Our morning producer Will Michaels did the reporting on this story.

How to create better housing for people with mental health disabilities

WUNC - North Carolina Public Radio logo

Hix will tell you, "I am the face of mental health"

In the last 10 years, multiple studies have concluded that housing people with mental health disabilities in adult and family care homes is not the best plan for them.  Each study has recommended phasing out use of the homes and improving the system. Despite that, the number of homes has increased along with the number of adults with mental illness who live in them.

 

This final installment of North Carolina Voices – Mental Health Disorder, surveys how North Carolina can address the housing needs of people with mental health disabilities, before the federal government forces the state to craft a solution.

You can listen to the story here:

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Story guest-edited by Cheryl Devall, news editor, Southern California Public Radio

Roadblocks to housing for people with mental illness in NC

WUNC - North Carolina Public Radio logoFor people with mental health disabilities, housing’s an intensely personal issue. Many want to live independently, some want to live with others. But mostly, what folks with mental health problems say they want is some choice in the matter. But housing is a political and economic issue too. Many factors prevent people with mental health disabilities from getting the housing they want… and need.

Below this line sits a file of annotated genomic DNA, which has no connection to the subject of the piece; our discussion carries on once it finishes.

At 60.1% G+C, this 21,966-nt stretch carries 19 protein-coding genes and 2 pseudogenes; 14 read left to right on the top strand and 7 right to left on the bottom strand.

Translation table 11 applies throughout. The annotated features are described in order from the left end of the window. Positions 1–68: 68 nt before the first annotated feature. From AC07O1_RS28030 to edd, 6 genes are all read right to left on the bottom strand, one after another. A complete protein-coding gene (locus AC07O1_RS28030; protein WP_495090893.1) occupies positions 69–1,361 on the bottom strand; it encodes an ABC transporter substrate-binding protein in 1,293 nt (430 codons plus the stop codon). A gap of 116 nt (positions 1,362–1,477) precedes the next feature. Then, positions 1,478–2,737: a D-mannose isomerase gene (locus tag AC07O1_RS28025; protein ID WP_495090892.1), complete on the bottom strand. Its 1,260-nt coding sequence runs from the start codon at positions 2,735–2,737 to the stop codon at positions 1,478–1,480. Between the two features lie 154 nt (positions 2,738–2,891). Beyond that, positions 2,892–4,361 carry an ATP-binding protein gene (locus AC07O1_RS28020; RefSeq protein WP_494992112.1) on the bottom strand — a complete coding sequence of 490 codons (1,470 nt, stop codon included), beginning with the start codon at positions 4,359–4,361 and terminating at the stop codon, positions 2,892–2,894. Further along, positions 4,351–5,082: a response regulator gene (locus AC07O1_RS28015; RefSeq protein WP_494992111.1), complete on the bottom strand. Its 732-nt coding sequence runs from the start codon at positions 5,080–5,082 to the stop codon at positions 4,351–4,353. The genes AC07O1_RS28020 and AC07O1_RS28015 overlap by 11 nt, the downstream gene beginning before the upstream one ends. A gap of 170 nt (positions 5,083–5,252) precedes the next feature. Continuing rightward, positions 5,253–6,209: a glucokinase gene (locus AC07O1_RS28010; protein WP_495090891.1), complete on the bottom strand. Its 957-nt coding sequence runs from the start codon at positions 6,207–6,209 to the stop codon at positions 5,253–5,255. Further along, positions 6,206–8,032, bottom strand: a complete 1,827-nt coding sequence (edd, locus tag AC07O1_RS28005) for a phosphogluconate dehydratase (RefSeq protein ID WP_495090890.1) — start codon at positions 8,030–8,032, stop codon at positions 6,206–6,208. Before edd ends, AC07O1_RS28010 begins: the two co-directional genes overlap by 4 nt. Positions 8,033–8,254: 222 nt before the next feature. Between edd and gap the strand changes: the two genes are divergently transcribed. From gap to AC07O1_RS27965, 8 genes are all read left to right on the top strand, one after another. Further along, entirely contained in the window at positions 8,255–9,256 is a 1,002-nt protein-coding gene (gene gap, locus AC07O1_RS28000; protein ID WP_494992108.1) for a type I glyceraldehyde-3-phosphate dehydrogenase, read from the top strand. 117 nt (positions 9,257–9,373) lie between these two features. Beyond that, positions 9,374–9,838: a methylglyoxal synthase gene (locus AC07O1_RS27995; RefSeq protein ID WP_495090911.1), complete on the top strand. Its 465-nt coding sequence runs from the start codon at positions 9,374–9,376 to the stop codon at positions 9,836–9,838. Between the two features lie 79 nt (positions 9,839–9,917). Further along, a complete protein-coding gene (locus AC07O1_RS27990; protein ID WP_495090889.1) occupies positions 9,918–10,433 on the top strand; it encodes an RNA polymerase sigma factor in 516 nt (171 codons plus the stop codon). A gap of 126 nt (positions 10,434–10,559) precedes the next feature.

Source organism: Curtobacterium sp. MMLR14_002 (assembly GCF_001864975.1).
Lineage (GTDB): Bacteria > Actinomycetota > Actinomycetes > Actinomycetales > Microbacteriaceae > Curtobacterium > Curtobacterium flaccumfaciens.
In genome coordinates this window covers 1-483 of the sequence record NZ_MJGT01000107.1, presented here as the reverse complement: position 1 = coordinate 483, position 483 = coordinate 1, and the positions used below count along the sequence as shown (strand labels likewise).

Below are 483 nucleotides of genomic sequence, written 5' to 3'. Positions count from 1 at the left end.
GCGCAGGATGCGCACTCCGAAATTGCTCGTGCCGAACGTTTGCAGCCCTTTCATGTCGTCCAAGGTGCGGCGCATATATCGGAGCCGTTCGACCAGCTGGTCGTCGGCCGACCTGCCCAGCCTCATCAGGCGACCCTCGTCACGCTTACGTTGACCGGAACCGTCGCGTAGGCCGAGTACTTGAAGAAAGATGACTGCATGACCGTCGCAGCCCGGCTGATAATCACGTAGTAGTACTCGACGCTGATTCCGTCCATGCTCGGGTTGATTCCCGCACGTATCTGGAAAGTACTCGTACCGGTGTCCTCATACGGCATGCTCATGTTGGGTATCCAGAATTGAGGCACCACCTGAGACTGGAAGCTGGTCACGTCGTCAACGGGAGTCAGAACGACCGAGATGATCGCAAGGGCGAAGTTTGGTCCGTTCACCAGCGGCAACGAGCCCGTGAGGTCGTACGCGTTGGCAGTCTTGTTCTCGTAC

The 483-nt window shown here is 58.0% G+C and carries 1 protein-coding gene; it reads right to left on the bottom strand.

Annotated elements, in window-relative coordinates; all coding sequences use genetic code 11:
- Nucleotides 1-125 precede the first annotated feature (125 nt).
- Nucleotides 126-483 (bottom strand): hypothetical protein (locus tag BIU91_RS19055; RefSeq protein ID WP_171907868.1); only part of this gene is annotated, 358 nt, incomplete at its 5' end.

This installment of the series examines the political forces that have kept North Carolinians with mental health disabilities from moving out on their own.

You can listen to the story here:

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Story guest-edited by Cheryl Devall, news editor, Southern California Public Radio

Tennessee finds a way home for many with mental health disabilities

WUNC - North Carolina Public Radio logoAround the country, advocates have come to realize that one of the most important services for people with mental health disabilities is housing – and that most people with disabilities are able to live independently with some help. States have tried many strategies to create suitable housing options. Tennessee dedicates a small amount of state money every year to local groups that are succeeding pretty well.

Clinton Toy in front of his house

Clinton Toy stands in front of his newly renovated house in Nashville

For this third installment of North Carolina Voices, Mental Health Disorder I traveled to Tennessee to examine that state’s housing program, and to see what that it might teach North Carolina.

Listen to today’s story here:

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Story guest-edited by Cheryl Devall, news editor, Southern California Public Radio

What housing is available for people with mental health disabilities in NC?

WUNC - North Carolina Public Radio logoThis is the second in a five part series about housing in NC’s mental health system.